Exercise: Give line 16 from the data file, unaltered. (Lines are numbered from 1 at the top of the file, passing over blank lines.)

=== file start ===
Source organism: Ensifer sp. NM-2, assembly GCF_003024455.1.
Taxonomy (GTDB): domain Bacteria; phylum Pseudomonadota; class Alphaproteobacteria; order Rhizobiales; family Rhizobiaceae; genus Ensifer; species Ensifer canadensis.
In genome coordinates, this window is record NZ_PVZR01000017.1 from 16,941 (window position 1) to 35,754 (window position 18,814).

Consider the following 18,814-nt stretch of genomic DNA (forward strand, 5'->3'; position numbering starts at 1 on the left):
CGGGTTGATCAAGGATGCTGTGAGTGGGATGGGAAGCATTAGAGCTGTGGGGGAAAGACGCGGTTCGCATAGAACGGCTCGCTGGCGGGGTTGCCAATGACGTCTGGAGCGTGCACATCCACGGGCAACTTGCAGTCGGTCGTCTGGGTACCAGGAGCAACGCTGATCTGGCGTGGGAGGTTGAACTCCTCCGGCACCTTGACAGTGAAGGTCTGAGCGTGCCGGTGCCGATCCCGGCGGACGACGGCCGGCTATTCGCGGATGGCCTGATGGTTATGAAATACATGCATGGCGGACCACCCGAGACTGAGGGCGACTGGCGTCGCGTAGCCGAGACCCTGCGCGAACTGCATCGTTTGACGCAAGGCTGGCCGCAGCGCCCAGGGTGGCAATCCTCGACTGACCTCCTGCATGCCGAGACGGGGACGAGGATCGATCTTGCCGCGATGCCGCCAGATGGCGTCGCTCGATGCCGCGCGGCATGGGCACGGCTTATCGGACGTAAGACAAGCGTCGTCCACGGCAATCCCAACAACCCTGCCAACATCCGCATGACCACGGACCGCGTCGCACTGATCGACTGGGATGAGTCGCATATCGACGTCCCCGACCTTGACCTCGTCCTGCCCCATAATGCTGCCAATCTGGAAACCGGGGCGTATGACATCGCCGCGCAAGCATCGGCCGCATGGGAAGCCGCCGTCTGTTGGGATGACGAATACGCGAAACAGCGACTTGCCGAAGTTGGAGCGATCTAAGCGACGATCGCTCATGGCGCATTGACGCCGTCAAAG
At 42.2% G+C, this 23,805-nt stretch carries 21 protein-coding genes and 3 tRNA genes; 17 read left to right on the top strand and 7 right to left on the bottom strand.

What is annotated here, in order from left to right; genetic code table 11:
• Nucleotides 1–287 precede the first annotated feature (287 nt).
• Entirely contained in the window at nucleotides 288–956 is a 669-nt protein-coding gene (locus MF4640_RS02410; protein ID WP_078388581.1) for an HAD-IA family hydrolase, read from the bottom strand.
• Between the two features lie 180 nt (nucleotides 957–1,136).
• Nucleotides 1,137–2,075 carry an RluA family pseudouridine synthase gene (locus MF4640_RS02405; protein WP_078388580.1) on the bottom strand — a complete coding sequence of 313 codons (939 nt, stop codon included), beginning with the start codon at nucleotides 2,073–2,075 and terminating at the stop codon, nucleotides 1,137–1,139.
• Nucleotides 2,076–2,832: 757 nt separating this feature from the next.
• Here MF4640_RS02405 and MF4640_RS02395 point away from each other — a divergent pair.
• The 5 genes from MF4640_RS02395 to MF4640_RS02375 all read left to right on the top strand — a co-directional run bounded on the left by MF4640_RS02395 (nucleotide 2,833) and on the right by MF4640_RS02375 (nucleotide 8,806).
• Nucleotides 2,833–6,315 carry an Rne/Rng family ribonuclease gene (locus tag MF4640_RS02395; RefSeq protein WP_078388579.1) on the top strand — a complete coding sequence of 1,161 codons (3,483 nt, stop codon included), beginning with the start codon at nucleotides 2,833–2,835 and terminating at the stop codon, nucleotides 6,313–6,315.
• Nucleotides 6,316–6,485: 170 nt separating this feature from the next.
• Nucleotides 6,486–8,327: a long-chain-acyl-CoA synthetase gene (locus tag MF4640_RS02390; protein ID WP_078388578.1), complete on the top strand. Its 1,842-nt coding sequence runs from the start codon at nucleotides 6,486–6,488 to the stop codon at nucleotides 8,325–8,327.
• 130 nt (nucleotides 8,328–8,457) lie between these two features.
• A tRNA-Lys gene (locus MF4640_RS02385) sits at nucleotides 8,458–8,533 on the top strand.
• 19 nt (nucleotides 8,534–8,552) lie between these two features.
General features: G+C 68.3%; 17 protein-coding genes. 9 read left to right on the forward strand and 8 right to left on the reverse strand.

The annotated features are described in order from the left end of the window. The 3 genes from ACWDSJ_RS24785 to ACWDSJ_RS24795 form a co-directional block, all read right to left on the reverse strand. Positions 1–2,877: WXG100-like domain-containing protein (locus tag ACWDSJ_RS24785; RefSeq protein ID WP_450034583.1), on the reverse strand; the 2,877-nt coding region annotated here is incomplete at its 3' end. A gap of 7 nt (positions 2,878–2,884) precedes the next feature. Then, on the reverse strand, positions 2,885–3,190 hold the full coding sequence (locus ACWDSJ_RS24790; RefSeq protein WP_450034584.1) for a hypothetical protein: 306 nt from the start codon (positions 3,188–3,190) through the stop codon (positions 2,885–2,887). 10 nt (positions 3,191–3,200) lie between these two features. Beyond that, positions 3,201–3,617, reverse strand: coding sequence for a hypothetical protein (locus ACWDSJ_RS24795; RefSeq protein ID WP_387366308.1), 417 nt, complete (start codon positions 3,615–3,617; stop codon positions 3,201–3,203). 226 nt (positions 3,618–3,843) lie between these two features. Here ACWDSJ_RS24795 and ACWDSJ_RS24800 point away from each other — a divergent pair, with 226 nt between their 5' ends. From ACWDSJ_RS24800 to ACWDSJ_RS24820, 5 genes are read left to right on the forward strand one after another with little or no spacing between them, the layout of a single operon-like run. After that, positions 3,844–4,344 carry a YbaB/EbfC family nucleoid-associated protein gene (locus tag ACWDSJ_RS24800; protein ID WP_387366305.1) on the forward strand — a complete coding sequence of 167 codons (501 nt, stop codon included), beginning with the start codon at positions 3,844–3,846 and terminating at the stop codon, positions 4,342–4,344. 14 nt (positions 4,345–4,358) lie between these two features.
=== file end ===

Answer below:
• Nucleotides 6,316–6,485: 170 nt separating this feature from the next.